. What then becomes the main question is to what extent the current NFL will attempt to ameliorate the risks that recent studies have indicated. As such, this brief research paper will consider the following three research areas as a means of drawing inference upon the main research question: 1) to what extent has mental health evaluations of current and former NFL players revealed with regards to the health consequences of frequent and prolonged head injuries, 2) to what extent has this level of long-term head injury been discussed and researched within the medical community, 3) what preventative measures, both in the way that the game is played, coached, and recruited can help to ameliorate this risk and are any of these approaches likely to take hold within the current environment that defines today’s NFL.
It can be seen that for the most part the level of analysis that has been performed, regarding the long-term effects of head trauma, has made it fairly evident that there is a clear and identifiable link between head trauma and mental health issues and/or neurological disorders. ...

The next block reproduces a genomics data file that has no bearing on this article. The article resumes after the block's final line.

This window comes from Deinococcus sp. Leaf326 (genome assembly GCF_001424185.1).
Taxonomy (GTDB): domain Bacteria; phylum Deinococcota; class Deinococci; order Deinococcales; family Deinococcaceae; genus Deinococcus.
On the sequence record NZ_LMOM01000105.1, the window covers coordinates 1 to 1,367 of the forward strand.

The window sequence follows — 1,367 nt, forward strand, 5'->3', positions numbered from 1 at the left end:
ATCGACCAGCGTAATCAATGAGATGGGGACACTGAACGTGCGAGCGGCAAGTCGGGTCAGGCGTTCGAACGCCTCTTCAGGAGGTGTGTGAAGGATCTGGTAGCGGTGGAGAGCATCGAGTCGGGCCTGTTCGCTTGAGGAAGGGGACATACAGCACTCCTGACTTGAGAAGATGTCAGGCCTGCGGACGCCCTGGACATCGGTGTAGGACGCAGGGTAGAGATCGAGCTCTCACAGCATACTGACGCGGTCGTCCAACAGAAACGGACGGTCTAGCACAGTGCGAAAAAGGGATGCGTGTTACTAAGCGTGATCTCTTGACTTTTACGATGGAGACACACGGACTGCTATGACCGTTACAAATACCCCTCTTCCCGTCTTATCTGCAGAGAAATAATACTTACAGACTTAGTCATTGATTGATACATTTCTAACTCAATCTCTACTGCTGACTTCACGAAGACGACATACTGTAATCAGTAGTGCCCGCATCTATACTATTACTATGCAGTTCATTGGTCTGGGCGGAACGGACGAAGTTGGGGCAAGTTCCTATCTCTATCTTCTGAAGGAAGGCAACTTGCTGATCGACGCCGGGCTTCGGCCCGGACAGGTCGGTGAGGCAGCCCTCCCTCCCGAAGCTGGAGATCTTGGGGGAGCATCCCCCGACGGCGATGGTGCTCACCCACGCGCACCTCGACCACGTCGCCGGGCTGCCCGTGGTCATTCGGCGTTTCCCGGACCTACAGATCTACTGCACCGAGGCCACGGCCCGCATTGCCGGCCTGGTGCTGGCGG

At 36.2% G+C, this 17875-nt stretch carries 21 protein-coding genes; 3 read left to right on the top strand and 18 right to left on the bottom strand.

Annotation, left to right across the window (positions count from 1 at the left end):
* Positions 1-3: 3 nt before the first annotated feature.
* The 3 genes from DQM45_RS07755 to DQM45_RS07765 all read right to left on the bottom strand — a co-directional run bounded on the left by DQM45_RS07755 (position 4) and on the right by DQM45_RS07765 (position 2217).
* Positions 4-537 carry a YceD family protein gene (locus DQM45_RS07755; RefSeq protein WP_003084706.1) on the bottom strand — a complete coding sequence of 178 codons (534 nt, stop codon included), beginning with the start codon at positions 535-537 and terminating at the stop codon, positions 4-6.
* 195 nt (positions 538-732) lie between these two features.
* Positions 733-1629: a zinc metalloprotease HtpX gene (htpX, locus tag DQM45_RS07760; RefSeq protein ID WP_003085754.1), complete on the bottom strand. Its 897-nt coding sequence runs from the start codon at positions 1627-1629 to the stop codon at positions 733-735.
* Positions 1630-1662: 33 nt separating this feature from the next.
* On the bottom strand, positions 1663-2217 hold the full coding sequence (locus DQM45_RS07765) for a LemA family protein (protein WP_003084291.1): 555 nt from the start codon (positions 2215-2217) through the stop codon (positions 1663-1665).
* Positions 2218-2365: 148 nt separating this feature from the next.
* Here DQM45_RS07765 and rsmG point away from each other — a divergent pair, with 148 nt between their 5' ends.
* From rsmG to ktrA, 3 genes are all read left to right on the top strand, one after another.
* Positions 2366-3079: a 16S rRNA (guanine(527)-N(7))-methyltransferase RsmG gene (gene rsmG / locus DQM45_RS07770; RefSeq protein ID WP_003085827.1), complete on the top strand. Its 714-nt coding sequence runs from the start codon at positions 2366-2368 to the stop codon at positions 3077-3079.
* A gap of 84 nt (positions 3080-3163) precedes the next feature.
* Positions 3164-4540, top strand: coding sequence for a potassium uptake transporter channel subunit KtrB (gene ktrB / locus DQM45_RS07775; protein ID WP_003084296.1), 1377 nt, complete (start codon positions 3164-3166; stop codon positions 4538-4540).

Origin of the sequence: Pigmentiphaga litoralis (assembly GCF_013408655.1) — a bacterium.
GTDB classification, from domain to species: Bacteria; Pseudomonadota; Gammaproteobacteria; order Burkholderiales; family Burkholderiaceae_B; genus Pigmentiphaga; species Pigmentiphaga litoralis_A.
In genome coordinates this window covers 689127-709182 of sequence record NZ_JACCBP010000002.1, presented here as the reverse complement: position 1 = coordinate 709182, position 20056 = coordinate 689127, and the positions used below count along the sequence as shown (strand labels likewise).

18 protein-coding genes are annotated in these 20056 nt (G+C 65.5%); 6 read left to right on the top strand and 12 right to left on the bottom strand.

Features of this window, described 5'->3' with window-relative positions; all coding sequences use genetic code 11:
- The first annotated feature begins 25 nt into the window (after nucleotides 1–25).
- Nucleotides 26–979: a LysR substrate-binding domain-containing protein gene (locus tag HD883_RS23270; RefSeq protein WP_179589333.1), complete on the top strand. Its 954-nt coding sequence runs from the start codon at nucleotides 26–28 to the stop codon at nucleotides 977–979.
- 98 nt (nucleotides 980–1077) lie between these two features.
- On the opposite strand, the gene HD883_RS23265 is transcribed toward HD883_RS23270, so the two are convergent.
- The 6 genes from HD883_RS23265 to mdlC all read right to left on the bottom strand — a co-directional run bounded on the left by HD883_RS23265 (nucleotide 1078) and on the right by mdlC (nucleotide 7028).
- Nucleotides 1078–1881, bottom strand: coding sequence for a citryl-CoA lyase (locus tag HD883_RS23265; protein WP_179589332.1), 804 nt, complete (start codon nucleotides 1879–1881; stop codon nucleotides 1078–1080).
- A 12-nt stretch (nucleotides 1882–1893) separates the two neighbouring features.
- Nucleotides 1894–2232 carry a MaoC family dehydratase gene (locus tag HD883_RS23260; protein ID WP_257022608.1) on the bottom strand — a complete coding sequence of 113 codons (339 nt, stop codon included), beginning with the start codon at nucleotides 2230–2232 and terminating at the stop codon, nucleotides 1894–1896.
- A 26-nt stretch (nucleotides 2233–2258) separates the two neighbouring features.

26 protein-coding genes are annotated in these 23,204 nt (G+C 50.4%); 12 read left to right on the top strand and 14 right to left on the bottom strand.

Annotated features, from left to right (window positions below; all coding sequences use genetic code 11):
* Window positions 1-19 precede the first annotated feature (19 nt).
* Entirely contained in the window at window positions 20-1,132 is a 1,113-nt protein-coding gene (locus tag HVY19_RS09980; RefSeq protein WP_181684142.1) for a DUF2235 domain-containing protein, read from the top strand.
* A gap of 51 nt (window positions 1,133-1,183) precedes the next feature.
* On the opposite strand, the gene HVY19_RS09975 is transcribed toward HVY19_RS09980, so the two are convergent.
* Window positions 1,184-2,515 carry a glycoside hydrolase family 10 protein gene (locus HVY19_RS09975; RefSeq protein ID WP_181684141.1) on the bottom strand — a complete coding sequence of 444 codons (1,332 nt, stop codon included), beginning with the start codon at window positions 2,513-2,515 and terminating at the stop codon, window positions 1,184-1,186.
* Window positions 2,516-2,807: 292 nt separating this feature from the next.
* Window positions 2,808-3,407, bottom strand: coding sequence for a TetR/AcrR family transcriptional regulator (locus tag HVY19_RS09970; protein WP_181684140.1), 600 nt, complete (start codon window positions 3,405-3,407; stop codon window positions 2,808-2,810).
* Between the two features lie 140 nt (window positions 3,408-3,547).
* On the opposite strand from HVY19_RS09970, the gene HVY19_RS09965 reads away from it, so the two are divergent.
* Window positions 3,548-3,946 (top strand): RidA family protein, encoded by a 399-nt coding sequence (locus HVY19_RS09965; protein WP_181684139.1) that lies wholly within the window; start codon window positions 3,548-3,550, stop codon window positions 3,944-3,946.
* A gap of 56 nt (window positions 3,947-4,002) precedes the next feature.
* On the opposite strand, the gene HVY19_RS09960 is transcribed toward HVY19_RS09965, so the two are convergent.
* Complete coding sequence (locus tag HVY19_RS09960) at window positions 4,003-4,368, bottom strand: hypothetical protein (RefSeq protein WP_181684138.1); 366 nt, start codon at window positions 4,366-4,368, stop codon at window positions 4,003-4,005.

It does not take a large body of research to realize that the game of football is filled with heavy impacts and oftentimes characterized by head trauma (Jarret 1). Still, the shareholders within the decision making branches of the process sought little action with regards to seeking to identify and possibly ameliorate the broad range of known mental health issues that were beginning to show themselves within current and past players. Instead, the issue was subsequently swept under the rub as it was determined that the bad press and negative image that this could present to the game as well as the marked reduction in overall profits were too costly. Yet, as it became increasingly clear from an array of highly publicized issues, the sports and medical communities could no longer ignore the role that head trauma played within the National Football League. As a function of this level of exposure, the medical community began to focus more and more specifically on the level to which mental health issues were a direct result of the injuries and trauma sustained on the field of play. As the level and body of overall knowledge continued to grow and advance, medical practitioners and sports science specialists alike came to be aware of the true nature in which mental health was irrevocably linked to the ways in which players were repeatedly injured on the field and projected these injuries long after their short careers had drawn to a close (Tamney 5). This information leads the analysis to a fundamental juncture of understanding. It appears, from the research that has thus far been conducted, that key shareholders within the institution of professional